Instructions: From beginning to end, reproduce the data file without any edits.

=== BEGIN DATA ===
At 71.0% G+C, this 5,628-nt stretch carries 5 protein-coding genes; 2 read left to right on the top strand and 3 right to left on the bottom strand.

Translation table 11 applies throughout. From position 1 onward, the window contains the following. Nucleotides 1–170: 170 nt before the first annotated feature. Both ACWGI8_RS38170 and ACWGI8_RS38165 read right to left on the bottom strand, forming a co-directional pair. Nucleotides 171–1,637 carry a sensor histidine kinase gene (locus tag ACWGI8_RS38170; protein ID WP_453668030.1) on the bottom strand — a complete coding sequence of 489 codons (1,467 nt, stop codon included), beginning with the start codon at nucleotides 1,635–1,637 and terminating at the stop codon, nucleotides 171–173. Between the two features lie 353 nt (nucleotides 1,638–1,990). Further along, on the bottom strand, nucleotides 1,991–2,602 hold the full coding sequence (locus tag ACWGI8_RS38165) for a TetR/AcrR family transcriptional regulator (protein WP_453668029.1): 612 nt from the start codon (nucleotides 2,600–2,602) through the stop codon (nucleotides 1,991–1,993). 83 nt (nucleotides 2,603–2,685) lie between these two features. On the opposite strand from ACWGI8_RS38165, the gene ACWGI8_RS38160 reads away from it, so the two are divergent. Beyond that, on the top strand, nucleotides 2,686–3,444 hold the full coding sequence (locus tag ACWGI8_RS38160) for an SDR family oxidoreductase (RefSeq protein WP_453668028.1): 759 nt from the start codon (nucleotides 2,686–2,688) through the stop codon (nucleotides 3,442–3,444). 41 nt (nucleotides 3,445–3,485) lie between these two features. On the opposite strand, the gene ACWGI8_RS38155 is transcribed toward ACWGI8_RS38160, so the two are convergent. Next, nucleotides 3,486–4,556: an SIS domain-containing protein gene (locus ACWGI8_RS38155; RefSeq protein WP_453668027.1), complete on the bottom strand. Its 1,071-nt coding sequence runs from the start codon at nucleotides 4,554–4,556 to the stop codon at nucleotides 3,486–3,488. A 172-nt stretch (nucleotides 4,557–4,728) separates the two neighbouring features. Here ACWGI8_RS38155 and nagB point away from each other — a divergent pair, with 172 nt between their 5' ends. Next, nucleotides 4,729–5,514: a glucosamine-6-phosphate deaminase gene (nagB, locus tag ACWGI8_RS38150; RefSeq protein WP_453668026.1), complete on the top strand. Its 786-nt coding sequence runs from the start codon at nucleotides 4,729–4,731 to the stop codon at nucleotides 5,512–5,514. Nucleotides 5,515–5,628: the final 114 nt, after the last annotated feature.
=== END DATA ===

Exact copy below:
At 71.0% G+C, this 5,628-nt stretch carries 5 protein-coding genes; 2 read left to right on the top strand and 3 right to left on the bottom strand.

Translation table 11 applies throughout. From position 1 onward, the window contains the following. Nucleotides 1–170: 170 nt before the first annotated feature. Both ACWGI8_RS38170 and ACWGI8_RS38165 read right to left on the bottom strand, forming a co-directional pair. Nucleotides 171–1,637 carry a sensor histidine kinase gene (locus tag ACWGI8_RS38170; protein ID WP_453668030.1) on the bottom strand — a complete coding sequence of 489 codons (1,467 nt, stop codon included), beginning with the start codon at nucleotides 1,635–1,637 and terminating at the stop codon, nucleotides 171–173. Between the two features lie 353 nt (nucleotides 1,638–1,990). Further along, on the bottom strand, nucleotides 1,991–2,602 hold the full coding sequence (locus tag ACWGI8_RS38165) for a TetR/AcrR family transcriptional regulator (protein WP_453668029.1): 612 nt from the start codon (nucleotides 2,600–2,602) through the stop codon (nucleotides 1,991–1,993). 83 nt (nucleotides 2,603–2,685) lie between these two features. On the opposite strand from ACWGI8_RS38165, the gene ACWGI8_RS38160 reads away from it, so the two are divergent. Beyond that, on the top strand, nucleotides 2,686–3,444 hold the full coding sequence (locus tag ACWGI8_RS38160) for an SDR family oxidoreductase (RefSeq protein WP_453668028.1): 759 nt from the start codon (nucleotides 2,686–2,688) through the stop codon (nucleotides 3,442–3,444). 41 nt (nucleotides 3,445–3,485) lie between these two features. On the opposite strand, the gene ACWGI8_RS38155 is transcribed toward ACWGI8_RS38160, so the two are convergent. Next, nucleotides 3,486–4,556: an SIS domain-containing protein gene (locus ACWGI8_RS38155; RefSeq protein WP_453668027.1), complete on the bottom strand. Its 1,071-nt coding sequence runs from the start codon at nucleotides 4,554–4,556 to the stop codon at nucleotides 3,486–3,488. A 172-nt stretch (nucleotides 4,557–4,728) separates the two neighbouring features. Here ACWGI8_RS38155 and nagB point away from each other — a divergent pair, with 172 nt between their 5' ends. Next, nucleotides 4,729–5,514: a glucosamine-6-phosphate deaminase gene (nagB, locus tag ACWGI8_RS38150; RefSeq protein WP_453668026.1), complete on the top strand. Its 786-nt coding sequence runs from the start codon at nucleotides 4,729–4,731 to the stop codon at nucleotides 5,512–5,514. Nucleotides 5,515–5,628: the final 114 nt, after the last annotated feature.